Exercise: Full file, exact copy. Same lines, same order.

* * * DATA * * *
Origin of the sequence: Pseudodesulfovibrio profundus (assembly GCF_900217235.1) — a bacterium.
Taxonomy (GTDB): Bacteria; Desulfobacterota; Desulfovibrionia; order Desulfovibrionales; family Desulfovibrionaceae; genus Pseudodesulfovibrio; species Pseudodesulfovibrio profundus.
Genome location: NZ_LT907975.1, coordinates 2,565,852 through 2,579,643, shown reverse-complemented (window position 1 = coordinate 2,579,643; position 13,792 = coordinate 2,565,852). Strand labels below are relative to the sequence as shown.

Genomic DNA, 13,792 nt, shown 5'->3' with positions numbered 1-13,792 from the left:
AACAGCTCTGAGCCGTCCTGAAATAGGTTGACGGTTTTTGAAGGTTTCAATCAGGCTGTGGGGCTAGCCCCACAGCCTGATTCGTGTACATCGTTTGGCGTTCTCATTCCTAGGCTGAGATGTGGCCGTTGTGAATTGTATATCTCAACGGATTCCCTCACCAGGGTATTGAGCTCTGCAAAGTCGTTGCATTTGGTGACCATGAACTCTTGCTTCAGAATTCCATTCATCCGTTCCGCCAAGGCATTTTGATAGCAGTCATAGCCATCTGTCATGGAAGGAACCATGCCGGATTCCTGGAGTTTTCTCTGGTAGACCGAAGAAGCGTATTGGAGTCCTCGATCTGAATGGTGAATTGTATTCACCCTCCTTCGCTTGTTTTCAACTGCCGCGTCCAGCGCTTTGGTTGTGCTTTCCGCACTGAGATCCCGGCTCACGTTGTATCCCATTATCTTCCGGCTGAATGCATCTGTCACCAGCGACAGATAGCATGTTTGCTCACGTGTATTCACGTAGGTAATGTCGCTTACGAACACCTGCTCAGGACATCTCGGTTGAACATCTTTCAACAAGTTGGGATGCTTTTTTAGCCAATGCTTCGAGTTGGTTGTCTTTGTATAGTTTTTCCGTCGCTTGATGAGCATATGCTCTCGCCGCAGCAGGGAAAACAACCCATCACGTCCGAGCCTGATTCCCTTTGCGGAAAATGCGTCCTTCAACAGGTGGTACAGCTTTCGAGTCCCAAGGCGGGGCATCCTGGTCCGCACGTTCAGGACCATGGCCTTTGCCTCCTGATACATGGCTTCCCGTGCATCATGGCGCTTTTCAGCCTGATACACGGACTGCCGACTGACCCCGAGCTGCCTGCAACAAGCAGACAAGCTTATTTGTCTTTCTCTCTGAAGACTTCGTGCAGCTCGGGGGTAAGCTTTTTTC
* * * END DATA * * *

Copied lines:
Origin of the sequence: Pseudodesulfovibrio profundus (assembly GCF_900217235.1) — a bacterium.
Taxonomy (GTDB): Bacteria; Desulfobacterota; Desulfovibrionia; order Desulfovibrionales; family Desulfovibrionaceae; genus Pseudodesulfovibrio; species Pseudodesulfovibrio profundus.
Genome location: NZ_LT907975.1, coordinates 2,565,852 through 2,579,643, shown reverse-complemented (window position 1 = coordinate 2,579,643; position 13,792 = coordinate 2,565,852). Strand labels below are relative to the sequence as shown.

Genomic DNA, 13,792 nt, shown 5'->3' with positions numbered 1-13,792 from the left:
AACAGCTCTGAGCCGTCCTGAAATAGGTTGACGGTTTTTGAAGGTTTCAATCAGGCTGTGGGGCTAGCCCCACAGCCTGATTCGTGTACATCGTTTGGCGTTCTCATTCCTAGGCTGAGATGTGGCCGTTGTGAATTGTATATCTCAACGGATTCCCTCACCAGGGTATTGAGCTCTGCAAAGTCGTTGCATTTGGTGACCATGAACTCTTGCTTCAGAATTCCATTCATCCGTTCCGCCAAGGCATTTTGATAGCAGTCATAGCCATCTGTCATGGAAGGAACCATGCCGGATTCCTGGAGTTTTCTCTGGTAGACCGAAGAAGCGTATTGGAGTCCTCGATCTGAATGGTGAATTGTATTCACCCTCCTTCGCTTGTTTTCAACTGCCGCGTCCAGCGCTTTGGTTGTGCTTTCCGCACTGAGATCCCGGCTCACGTTGTATCCCATTATCTTCCGGCTGAATGCATCTGTCACCAGCGACAGATAGCATGTTTGCTCACGTGTATTCACGTAGGTAATGTCGCTTACGAACACCTGCTCAGGACATCTCGGTTGAACATCTTTCAACAAGTTGGGATGCTTTTTTAGCCAATGCTTCGAGTTGGTTGTCTTTGTATAGTTTTTCCGTCGCTTGATGAGCATATGCTCTCGCCGCAGCAGGGAAAACAACCCATCACGTCCGAGCCTGATTCCCTTTGCGGAAAATGCGTCCTTCAACAGGTGGTACAGCTTTCGAGTCCCAAGGCGGGGCATCCTGGTCCGCACGTTCAGGACCATGGCCTTTGCCTCCTGATACATGGCTTCCCGTGCATCATGGCGCTTTTCAGCCTGATACACGGACTGCCGACTGACCCCGAGCTGCCTGCAACAAGCAGACAAGCTTATTTGTCTTTCTCTCTGAAGACTTCGTGCAGCTCGGGGGTAAGCTTTTTTC